Shannon Moroney’s memoir, Through The Glass is one of the most emotionally compelling non-fiction reads I’ve stumbled upon in a while.

Through The Glass opens with an ominous knock at the door. Shannon opens the door to the news that her husband of only a month has been arrested for the brutal assault and kidnapping of two women. Shannon finds herself thrown into a world she cannot fathom, devastated from the revelation, and learning she herself has been a victim of her husband’s dark tendencies. What follows in the rest of the book is Shannon’s journey through the legal system, a desperate attempt to understand her husband’s dark compulsions, and ultimately a journey of forgiveness and peace.

Shannon’s experience highlights an often overlooked segment of the criminal justice system: the family of the offender.  They are often given no guidance on how to proceed through the process, or offered much support, even if they, too,  are victims of the offender.  What Through The Glass did was offer me a stark reminder that there is often much more to a story than what we know.  That crime doesn’t just happen to a victim. And this in no way is meant to diminish the impact to victim of a crime, only that it is a form of death in a way when a loved one commits a crime.  You’re grieving the loss of a life you imagined yet the person you are mourning isn’t dead.

Shannon also reveals how it is possible to forgive a person but not an act.  How it is possible to provide closure between victims and offenders through honest and open dialogue. And how some offenders truly do need to be locked away forever, for the safety  of society at large.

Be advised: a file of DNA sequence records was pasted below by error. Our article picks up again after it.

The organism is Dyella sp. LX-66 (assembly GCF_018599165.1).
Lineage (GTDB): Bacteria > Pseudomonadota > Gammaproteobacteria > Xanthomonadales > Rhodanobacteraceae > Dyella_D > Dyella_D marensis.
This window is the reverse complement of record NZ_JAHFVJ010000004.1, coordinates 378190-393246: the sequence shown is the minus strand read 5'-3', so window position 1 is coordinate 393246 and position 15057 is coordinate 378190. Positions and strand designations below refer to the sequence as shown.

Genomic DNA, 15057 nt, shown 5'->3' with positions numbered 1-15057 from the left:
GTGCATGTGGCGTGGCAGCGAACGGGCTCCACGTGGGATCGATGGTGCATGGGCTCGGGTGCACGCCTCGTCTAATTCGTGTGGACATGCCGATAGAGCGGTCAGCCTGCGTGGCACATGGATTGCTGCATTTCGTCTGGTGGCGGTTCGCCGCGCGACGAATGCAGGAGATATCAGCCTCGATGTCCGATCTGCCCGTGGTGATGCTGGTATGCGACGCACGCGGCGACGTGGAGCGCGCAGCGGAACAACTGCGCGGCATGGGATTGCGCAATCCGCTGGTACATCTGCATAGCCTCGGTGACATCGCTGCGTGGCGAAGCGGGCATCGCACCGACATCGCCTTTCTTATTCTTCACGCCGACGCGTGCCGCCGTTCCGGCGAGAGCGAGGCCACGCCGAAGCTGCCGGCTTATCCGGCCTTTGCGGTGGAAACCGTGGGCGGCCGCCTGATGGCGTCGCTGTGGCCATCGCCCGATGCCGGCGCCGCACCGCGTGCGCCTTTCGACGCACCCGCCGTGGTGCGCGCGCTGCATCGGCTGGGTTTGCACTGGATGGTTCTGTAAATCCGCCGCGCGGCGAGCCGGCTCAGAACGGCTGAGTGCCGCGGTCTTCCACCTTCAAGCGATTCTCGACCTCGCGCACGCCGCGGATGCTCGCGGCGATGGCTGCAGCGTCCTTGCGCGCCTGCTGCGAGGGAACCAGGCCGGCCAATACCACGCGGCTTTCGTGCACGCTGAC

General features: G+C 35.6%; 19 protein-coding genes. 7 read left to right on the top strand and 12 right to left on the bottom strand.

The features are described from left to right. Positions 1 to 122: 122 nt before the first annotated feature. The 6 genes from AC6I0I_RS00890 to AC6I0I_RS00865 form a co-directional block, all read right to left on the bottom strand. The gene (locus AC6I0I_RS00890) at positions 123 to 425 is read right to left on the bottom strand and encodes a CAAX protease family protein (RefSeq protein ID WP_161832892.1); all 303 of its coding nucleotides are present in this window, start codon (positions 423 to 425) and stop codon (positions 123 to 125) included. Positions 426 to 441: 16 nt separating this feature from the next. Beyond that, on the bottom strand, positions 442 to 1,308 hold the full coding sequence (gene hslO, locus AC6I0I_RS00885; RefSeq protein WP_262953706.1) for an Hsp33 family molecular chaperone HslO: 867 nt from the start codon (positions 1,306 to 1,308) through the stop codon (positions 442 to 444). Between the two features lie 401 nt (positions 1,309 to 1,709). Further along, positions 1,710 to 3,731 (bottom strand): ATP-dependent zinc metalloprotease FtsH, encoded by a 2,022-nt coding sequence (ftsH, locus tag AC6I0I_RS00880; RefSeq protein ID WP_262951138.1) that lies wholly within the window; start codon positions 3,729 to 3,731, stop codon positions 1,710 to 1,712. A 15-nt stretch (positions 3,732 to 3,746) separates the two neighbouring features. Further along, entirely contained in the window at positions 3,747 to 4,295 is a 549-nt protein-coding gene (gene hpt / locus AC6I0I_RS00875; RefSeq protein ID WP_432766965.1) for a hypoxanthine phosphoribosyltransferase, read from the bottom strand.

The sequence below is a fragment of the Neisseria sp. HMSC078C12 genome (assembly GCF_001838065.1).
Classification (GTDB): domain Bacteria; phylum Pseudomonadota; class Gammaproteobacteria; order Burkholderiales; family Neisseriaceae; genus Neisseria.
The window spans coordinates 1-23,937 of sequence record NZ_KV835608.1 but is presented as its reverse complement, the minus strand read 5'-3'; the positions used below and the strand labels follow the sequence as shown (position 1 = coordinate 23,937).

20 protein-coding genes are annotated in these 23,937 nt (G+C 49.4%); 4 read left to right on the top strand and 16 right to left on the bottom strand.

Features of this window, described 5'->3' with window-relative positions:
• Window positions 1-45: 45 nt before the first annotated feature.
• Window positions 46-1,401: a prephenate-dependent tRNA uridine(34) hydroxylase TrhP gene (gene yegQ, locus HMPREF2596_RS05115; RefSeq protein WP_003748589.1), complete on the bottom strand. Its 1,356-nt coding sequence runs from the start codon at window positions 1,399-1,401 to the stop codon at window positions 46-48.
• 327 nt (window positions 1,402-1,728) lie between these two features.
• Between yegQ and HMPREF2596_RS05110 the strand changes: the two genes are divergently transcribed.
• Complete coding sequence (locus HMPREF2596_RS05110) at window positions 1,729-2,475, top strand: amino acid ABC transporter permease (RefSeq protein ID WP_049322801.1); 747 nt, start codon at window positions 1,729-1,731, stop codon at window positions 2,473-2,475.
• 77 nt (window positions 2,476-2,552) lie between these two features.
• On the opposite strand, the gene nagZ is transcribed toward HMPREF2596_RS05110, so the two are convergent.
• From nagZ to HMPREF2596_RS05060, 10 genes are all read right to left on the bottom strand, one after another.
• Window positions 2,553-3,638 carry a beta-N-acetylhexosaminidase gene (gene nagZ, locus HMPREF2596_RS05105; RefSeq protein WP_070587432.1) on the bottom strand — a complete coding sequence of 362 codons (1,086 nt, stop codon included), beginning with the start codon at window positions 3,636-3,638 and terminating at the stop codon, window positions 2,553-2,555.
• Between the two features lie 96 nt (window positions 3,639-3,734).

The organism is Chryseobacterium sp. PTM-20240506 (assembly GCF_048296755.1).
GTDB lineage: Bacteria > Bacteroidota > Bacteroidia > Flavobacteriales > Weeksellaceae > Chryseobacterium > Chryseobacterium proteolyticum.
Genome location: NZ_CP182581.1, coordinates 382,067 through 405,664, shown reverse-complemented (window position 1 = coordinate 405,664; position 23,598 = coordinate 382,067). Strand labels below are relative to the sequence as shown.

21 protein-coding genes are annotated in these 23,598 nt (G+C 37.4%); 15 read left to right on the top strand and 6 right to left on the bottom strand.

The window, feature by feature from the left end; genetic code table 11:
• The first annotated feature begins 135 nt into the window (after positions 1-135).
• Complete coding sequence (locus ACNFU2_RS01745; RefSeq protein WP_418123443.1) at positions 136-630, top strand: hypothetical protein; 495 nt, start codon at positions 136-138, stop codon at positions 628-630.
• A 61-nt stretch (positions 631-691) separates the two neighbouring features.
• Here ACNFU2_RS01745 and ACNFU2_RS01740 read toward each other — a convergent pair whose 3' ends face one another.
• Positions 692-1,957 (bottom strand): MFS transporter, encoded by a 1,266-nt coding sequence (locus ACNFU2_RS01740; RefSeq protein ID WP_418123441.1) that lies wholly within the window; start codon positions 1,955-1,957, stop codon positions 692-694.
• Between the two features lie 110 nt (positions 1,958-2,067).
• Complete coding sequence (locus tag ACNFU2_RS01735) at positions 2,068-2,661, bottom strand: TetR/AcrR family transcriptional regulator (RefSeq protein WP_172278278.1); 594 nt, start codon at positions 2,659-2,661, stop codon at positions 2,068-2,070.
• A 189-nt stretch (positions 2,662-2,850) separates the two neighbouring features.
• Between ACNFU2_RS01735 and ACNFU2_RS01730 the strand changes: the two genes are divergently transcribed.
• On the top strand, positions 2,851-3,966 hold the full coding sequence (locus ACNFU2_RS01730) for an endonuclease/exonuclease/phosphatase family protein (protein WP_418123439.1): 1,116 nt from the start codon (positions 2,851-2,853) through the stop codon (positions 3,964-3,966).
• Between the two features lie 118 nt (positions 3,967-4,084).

Shannon’s story made me want to be a more compassionate person.  I admit, early on in the book when Shannon recounts meeting her husband Jason, a part of me judged her for her choices.  But as she explained how their relationship progressed, I realized two things. First, that I was too harsh in my snap judgement of Shannon, and second, that many of us are guilty of similar knee-jerk reactions and are probably guilty of misjudging a number of people.

Frankly, if I were ever in trouble, I would want people like Shannon and her family in my corner.  This book is simply one woman’s story of a shattered world, and how she found her way through it and on to new happiness. The benefit is that in reading her story, we learn a lot about grief, compassion, and understanding. And just maybe, we want to be a better person because of it.